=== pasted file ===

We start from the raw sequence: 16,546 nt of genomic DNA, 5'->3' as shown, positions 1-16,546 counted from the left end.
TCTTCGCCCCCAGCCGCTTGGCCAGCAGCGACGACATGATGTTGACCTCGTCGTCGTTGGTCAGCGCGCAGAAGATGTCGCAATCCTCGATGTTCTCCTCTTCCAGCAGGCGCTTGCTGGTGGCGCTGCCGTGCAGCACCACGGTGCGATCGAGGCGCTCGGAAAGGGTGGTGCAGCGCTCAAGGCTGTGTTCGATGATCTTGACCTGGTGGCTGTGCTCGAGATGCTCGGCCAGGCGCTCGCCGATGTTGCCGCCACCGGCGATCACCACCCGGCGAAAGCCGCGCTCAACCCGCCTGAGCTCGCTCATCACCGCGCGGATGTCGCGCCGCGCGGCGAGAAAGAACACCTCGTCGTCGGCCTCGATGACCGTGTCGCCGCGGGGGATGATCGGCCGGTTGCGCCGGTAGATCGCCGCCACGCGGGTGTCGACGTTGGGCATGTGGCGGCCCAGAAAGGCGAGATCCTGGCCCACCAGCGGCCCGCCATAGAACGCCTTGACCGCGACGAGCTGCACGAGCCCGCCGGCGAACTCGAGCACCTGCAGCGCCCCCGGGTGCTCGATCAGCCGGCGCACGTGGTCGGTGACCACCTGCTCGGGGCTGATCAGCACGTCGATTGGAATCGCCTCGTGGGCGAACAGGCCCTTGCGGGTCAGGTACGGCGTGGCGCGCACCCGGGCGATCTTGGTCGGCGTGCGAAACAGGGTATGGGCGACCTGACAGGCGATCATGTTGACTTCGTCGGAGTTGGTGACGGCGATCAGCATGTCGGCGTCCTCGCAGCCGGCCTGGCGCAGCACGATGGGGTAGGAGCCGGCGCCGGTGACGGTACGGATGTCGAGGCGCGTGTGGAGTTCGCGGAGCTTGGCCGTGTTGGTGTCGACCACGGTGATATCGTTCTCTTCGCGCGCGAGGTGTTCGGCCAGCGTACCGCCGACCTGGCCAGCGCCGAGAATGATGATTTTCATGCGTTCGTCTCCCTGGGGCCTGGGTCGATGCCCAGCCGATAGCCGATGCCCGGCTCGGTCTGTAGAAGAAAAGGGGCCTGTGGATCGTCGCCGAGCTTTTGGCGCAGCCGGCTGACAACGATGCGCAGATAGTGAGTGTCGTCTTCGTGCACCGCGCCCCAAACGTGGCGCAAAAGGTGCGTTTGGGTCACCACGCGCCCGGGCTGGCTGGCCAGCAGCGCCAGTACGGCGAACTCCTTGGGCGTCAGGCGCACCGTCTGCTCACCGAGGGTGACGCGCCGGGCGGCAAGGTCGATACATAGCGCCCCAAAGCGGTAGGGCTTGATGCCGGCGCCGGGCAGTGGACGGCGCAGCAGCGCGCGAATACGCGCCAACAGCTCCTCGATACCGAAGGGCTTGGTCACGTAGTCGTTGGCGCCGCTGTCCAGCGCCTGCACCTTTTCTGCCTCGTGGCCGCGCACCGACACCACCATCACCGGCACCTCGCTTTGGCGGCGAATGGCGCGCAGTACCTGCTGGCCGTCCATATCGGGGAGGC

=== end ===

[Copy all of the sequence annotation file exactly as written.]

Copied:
We start from the raw sequence: 16,546 nt of genomic DNA, 5'->3' as shown, positions 1-16,546 counted from the left end.
TCTTCGCCCCCAGCCGCTTGGCCAGCAGCGACGACATGATGTTGACCTCGTCGTCGTTGGTCAGCGCGCAGAAGATGTCGCAATCCTCGATGTTCTCCTCTTCCAGCAGGCGCTTGCTGGTGGCGCTGCCGTGCAGCACCACGGTGCGATCGAGGCGCTCGGAAAGGGTGGTGCAGCGCTCAAGGCTGTGTTCGATGATCTTGACCTGGTGGCTGTGCTCGAGATGCTCGGCCAGGCGCTCGCCGATGTTGCCGCCACCGGCGATCACCACCCGGCGAAAGCCGCGCTCAACCCGCCTGAGCTCGCTCATCACCGCGCGGATGTCGCGCCGCGCGGCGAGAAAGAACACCTCGTCGTCGGCCTCGATGACCGTGTCGCCGCGGGGGATGATCGGCCGGTTGCGCCGGTAGATCGCCGCCACGCGGGTGTCGACGTTGGGCATGTGGCGGCCCAGAAAGGCGAGATCCTGGCCCACCAGCGGCCCGCCATAGAACGCCTTGACCGCGACGAGCTGCACGAGCCCGCCGGCGAACTCGAGCACCTGCAGCGCCCCCGGGTGCTCGATCAGCCGGCGCACGTGGTCGGTGACCACCTGCTCGGGGCTGATCAGCACGTCGATTGGAATCGCCTCGTGGGCGAACAGGCCCTTGCGGGTCAGGTACGGCGTGGCGCGCACCCGGGCGATCTTGGTCGGCGTGCGAAACAGGGTATGGGCGACCTGACAGGCGATCATGTTGACTTCGTCGGAGTTGGTGACGGCGATCAGCATGTCGGCGTCCTCGCAGCCGGCCTGGCGCAGCACGATGGGGTAGGAGCCGGCGCCGGTGACGGTACGGATGTCGAGGCGCGTGTGGAGTTCGCGGAGCTTGGCCGTGTTGGTGTCGACCACGGTGATATCGTTCTCTTCGCGCGCGAGGTGTTCGGCCAGCGTACCGCCGACCTGGCCAGCGCCGAGAATGATGATTTTCATGCGTTCGTCTCCCTGGGGCCTGGGTCGATGCCCAGCCGATAGCCGATGCCCGGCTCGGTCTGTAGAAGAAAAGGGGCCTGTGGATCGTCGCCGAGCTTTTGGCGCAGCCGGCTGACAACGATGCGCAGATAGTGAGTGTCGTCTTCGTGCACCGCGCCCCAAACGTGGCGCAAAAGGTGCGTTTGGGTCACCACGCGCCCGGGCTGGCTGGCCAGCAGCGCCAGTACGGCGAACTCCTTGGGCGTCAGGCGCACCGTCTGCTCACCGAGGGTGACGCGCCGGGCGGCAAGGTCGATACATAGCGCCCCAAAGCGGTAGGGCTTGATGCCGGCGCCGGGCAGTGGACGGCGCAGCAGCGCGCGAATACGCGCCAACAGCTCCTCGATACCGAAGGGCTTGGTCACGTAGTCGTTGGCGCCGCTGTCCAGCGCCTGCACCTTTTCTGCCTCGTGGCCGCGCACCGACACCACCATCACCGGCACCTCGCTTTGGCGGCGAATGGCGCGCAGTACCTGCTGGCCGTCCATATCGGGGAGGC